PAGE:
AerWay cultivator Machines that put slits in grass to provide aeration are fairly commonplace, whereas kit for doing a similar job in arable ground…? Rather less popular, is perhaps the best summation. A Canadian firm reckons the slitting technique has the potential to bring substantial tillage benefits, as Andy Collings reports.
Let it be stressed from the start: Those producers who have invested heavily in enormous tillage machines and equally large tractors to pull them are unlikely to enjoy reading this article. And why’s that? A Canadian company has introduced to the UK a cultivation system that is claimed to achieve notable results yet costs less and requires a relatively lower powered tractor as the prime mover.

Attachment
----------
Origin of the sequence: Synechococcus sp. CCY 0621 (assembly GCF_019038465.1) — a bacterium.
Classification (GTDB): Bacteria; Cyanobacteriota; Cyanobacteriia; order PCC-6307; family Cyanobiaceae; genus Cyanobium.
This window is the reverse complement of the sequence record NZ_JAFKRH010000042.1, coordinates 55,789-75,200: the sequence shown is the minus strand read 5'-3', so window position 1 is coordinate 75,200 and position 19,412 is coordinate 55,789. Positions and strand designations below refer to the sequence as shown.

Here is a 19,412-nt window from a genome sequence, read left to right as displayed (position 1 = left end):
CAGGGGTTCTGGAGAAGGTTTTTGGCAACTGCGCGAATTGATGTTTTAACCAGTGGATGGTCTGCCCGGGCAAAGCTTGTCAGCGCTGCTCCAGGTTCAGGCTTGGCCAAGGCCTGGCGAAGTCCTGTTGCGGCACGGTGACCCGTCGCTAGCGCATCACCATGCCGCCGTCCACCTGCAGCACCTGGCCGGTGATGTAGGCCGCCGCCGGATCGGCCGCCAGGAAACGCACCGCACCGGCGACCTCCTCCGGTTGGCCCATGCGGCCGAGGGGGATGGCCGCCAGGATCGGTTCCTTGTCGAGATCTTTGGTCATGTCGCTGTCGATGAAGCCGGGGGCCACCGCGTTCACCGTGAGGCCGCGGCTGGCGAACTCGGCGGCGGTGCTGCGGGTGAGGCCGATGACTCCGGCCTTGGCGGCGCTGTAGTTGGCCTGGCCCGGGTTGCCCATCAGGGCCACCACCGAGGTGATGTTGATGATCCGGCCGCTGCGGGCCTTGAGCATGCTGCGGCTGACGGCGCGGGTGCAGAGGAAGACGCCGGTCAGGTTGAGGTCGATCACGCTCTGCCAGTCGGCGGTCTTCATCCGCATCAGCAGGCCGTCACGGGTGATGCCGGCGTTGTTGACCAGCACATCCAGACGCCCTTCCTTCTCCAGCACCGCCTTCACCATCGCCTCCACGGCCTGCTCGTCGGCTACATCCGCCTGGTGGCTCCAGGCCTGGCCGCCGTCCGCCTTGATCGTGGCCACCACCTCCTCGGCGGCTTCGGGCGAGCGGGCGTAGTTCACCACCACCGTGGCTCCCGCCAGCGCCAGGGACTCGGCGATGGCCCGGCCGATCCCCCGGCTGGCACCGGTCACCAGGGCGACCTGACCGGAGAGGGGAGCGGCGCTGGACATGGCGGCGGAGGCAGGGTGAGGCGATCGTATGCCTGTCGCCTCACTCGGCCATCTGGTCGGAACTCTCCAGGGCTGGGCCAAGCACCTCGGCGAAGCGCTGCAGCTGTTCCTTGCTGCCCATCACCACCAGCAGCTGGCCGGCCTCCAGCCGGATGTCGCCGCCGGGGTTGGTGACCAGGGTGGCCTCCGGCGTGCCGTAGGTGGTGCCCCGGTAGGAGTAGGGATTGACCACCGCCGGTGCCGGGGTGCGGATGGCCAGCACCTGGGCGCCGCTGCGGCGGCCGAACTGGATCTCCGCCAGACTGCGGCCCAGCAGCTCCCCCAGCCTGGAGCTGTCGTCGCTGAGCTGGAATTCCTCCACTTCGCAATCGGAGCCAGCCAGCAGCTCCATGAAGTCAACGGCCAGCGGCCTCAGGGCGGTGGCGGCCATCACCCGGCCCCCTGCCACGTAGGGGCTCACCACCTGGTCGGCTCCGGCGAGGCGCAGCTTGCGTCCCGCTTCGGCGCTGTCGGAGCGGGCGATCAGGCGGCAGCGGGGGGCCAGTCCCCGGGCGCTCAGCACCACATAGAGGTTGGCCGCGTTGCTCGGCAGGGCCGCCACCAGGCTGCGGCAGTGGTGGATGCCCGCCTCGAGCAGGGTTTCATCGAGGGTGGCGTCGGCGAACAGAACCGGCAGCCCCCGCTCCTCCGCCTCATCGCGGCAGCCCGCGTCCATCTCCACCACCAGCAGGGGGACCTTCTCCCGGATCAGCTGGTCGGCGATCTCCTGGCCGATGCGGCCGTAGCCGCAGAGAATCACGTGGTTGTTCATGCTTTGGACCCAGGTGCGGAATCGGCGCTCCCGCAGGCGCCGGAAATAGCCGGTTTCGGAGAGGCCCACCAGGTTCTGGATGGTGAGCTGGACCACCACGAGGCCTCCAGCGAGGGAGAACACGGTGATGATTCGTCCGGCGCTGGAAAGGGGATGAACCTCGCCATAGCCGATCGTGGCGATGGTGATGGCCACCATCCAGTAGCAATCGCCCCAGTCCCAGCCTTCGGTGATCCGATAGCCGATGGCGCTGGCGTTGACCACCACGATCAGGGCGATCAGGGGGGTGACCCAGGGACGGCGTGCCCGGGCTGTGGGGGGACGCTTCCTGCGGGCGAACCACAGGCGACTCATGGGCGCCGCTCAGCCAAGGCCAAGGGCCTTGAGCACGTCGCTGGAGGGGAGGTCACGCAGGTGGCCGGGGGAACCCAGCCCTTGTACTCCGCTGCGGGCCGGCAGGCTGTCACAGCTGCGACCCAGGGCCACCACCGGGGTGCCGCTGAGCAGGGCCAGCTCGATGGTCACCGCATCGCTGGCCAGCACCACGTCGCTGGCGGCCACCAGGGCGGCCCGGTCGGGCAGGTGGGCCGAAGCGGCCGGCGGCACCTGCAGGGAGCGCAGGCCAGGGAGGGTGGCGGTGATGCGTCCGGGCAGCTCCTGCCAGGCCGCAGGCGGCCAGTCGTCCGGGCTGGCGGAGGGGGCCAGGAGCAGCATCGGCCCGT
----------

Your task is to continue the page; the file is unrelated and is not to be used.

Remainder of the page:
At first sight, the AerWay appears to be no more than a pretty conventional grass slitting implement – sturdier, wider and heavier perhaps than your average turf going machine but, nonetheless, still a slitting machine. And, to be fair, there is no reason why it should not be used for grass slitting which is, after all, an important operation for maintaining valuable turf and one that needs to be performed at regular intervals.
Yet the Canadian designers of the AerWay had bigger and more ambitious plans for their implement. They wanted it to not only aerate the soil but also to cultivate ground to a depth of up to 20cm. If this could be achieved, they reasoned, the machine could form the core element in a low-cost crop establishment regime. So, let’s have a closer look at the AerWay cultivator, which is currently available in working widths of 8ft (2.4m), 10ft (3m), 15ft (4.6m) and 20ft (6.1m) – and probably very much wider in its home Canadian
market. The machine we tried out was a 15ft (4.6m) version.